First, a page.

Well it is and it isn't. As well as focusing on the conflicted and out of the depth cockney robbers and their hostages now holed up at Terry and Andy's lock-up there's a second narrative focused on Ray and residents of the care home as it too comes under siege. It's here Hoene is able to be slightly more playful not only with delightful slap stick set pieces and comic dialogue from veteran actors including Honor Blackman and Richard Briers, but by contrasting and poking fun at traditional zombie tropes such as there slow pace vs the geriatric old timers complete with their replacement hips and zimmer frames. There always a fine line being walked when parody is in play, but Hoene gets it right acknowledging all the inherent absurdity while always remaining respectful, much like Pegg and Wright did with Shaun of the Dead; and also in many ways like he does with 'cockneys'.
I do like it when directors understand that if you get the zombie right, it doesn't half help allowing the characters and action to shine. Included on the Blu-ray is the five minute video that was shown to all 526 zombie extras explaining the basic rules of zombie behaviour and movement, or zombicality as they put it. Very slow movement, stagger not swagger, lift legs from the hips, have your arms flailing and let gravity guide movement are all mentioned and the cast of extras follow the doctrine perfectly capturing London in all its tipped bin, newspaper strewn, background flesh munching, apocalyptic splendour.
They're your slow gait Romero zombies, though as the very recently deceased there's only the slightest shade of blue. They hunger for flesh, they're definitely dead and anything other than a head-shot and they'll still keep dragging themselves forward. They're well made up with a fun goofy back story that finally puts to rest the question of what happens when all the skin rots and falls off (they turn in skeletons like in Tombs of the Blind Dead). Other than that it's business as usual; bite, infect, turn (& die) and look to pass it all on. The make-up and effects are striking and the streets are awash with guts and blood and it all looks great.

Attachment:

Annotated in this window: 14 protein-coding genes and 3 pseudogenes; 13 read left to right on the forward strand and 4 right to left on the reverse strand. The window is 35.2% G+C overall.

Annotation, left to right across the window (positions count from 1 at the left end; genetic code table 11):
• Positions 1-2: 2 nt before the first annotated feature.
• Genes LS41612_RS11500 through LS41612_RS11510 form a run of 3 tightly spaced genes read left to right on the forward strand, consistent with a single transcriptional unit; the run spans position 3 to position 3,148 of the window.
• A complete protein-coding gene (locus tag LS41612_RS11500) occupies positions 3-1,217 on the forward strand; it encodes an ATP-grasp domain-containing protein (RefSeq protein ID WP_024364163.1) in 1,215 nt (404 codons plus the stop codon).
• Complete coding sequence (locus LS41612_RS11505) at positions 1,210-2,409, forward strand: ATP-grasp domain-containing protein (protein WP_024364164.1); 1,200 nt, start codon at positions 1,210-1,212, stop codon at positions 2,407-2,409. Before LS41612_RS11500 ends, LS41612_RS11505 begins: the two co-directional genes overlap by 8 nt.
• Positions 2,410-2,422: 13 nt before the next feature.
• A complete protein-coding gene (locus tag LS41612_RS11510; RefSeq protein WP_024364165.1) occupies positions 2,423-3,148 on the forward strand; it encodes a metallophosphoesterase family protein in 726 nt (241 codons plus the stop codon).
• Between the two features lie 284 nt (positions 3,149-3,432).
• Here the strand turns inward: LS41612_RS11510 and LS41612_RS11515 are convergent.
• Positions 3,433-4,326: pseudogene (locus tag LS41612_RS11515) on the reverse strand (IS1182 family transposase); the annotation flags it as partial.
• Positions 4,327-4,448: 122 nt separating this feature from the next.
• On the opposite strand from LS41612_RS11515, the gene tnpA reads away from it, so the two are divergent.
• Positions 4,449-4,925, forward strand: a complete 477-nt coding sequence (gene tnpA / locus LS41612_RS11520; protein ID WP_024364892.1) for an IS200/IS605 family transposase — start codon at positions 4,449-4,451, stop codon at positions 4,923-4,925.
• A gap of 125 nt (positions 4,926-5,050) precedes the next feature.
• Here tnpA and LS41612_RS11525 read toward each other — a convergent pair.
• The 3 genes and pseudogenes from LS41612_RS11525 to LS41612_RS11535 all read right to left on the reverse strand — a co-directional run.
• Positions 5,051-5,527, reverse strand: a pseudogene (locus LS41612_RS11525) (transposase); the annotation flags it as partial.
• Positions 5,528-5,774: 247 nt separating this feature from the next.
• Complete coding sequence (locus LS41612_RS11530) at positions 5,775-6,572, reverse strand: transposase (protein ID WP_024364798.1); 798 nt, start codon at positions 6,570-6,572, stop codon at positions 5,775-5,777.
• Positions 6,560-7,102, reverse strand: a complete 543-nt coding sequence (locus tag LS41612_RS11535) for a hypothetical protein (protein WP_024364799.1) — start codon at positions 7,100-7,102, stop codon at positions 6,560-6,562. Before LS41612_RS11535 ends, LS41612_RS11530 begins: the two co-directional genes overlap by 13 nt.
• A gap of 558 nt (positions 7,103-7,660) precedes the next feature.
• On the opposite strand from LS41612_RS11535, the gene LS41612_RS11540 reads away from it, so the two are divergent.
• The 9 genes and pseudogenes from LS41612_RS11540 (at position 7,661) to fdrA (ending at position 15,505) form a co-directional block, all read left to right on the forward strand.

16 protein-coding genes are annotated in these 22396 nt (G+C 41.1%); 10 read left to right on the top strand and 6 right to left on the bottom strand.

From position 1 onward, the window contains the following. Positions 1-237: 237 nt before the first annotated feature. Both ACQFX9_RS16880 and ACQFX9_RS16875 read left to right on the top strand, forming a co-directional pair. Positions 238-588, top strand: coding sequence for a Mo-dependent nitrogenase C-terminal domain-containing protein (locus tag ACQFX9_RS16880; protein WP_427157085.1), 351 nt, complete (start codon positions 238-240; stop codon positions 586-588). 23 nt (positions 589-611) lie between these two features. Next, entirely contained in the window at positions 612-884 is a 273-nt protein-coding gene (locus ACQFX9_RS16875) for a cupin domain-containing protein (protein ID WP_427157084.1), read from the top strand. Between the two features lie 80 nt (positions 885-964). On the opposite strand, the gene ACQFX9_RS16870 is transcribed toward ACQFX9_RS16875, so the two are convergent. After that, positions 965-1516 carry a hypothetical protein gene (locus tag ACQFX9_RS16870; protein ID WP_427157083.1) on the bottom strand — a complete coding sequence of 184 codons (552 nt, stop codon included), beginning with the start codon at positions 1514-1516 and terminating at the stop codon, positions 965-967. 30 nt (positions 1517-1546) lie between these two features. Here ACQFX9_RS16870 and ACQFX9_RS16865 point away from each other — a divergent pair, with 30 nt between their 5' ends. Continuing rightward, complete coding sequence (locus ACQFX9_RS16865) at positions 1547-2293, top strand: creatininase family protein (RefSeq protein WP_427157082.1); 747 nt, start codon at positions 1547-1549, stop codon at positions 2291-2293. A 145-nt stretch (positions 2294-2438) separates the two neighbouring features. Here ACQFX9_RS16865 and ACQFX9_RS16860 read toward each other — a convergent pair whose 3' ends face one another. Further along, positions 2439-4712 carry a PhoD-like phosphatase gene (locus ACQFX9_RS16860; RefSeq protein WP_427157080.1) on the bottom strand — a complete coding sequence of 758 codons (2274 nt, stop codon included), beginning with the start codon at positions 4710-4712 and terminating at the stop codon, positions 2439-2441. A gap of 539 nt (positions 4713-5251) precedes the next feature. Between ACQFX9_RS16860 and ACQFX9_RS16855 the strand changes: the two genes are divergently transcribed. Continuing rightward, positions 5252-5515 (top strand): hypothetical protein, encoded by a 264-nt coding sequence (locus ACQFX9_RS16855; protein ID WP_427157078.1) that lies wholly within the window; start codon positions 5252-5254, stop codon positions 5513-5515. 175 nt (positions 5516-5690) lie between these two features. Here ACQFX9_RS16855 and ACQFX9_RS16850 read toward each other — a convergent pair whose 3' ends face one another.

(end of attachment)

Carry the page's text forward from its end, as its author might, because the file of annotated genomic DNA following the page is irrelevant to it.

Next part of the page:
Cockneys vs Zombies knows what it is and delivers. It's lively, action packed, explosive and gore laden but as excessive and in bad taste as some of the sequences are there's always the pinch of salt allowing them to get away with them. Hoene pitches the comedy with the action and gore perfectly never allowing one to take over and the back and forth between the two narratives is coherent and they meet up just at the right time. It's not perfect, for all it's originality; in story, characters and some of the extravagant zombie deaths, by being a parody means staying tight to the genre staples and it can't help but feel a tad derivative and stale at times. There's also a few throw away jokes that don't quite and skits that don't come off. All in all though, a thoroughly enjoyable ride; with much to commend. I'll Bobby Moore it 7/10.